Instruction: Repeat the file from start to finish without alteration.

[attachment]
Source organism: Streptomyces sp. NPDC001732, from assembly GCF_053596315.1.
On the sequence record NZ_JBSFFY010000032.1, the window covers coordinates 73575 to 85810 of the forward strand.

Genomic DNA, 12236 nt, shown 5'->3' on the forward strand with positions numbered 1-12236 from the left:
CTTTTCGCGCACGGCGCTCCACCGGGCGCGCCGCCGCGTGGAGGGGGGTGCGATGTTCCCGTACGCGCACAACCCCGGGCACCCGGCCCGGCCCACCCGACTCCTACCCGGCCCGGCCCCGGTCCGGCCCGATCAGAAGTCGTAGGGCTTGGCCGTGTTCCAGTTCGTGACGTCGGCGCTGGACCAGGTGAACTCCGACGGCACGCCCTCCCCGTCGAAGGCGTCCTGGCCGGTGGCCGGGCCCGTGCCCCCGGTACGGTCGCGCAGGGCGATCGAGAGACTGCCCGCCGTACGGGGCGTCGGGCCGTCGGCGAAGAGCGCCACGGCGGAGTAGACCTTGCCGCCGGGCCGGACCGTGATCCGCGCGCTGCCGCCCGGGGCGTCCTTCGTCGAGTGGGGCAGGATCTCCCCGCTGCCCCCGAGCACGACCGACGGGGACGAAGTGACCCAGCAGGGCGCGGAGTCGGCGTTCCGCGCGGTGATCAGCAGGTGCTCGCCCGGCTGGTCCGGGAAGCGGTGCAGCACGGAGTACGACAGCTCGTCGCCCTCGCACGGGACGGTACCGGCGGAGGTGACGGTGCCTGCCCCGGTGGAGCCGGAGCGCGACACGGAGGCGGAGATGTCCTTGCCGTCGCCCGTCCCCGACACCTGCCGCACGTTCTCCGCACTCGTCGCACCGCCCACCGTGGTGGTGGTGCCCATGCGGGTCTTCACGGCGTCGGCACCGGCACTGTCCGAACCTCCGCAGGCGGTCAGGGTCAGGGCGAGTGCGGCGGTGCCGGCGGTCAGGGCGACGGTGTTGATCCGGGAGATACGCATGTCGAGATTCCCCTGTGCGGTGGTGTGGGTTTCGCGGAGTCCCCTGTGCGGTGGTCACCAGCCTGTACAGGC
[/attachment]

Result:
Source organism: Streptomyces sp. NPDC001732, from assembly GCF_053596315.1.
On the sequence record NZ_JBSFFY010000032.1, the window covers coordinates 73575 to 85810 of the forward strand.

Genomic DNA, 12236 nt, shown 5'->3' on the forward strand with positions numbered 1-12236 from the left:
CTTTTCGCGCACGGCGCTCCACCGGGCGCGCCGCCGCGTGGAGGGGGGTGCGATGTTCCCGTACGCGCACAACCCCGGGCACCCGGCCCGGCCCACCCGACTCCTACCCGGCCCGGCCCCGGTCCGGCCCGATCAGAAGTCGTAGGGCTTGGCCGTGTTCCAGTTCGTGACGTCGGCGCTGGACCAGGTGAACTCCGACGGCACGCCCTCCCCGTCGAAGGCGTCCTGGCCGGTGGCCGGGCCCGTGCCCCCGGTACGGTCGCGCAGGGCGATCGAGAGACTGCCCGCCGTACGGGGCGTCGGGCCGTCGGCGAAGAGCGCCACGGCGGAGTAGACCTTGCCGCCGGGCCGGACCGTGATCCGCGCGCTGCCGCCCGGGGCGTCCTTCGTCGAGTGGGGCAGGATCTCCCCGCTGCCCCCGAGCACGACCGACGGGGACGAAGTGACCCAGCAGGGCGCGGAGTCGGCGTTCCGCGCGGTGATCAGCAGGTGCTCGCCCGGCTGGTCCGGGAAGCGGTGCAGCACGGAGTACGACAGCTCGTCGCCCTCGCACGGGACGGTACCGGCGGAGGTGACGGTGCCTGCCCCGGTGGAGCCGGAGCGCGACACGGAGGCGGAGATGTCCTTGCCGTCGCCCGTCCCCGACACCTGCCGCACGTTCTCCGCACTCGTCGCACCGCCCACCGTGGTGGTGGTGCCCATGCGGGTCTTCACGGCGTCGGCACCGGCACTGTCCGAACCTCCGCAGGCGGTCAGGGTCAGGGCGAGTGCGGCGGTGCCGGCGGTCAGGGCGACGGTGTTGATCCGGGAGATACGCATGTCGAGATTCCCCTGTGCGGTGGTGTGGGTTTCGCGGAGTCCCCTGTGCGGTGGTCACCAGCCTGTACAGGC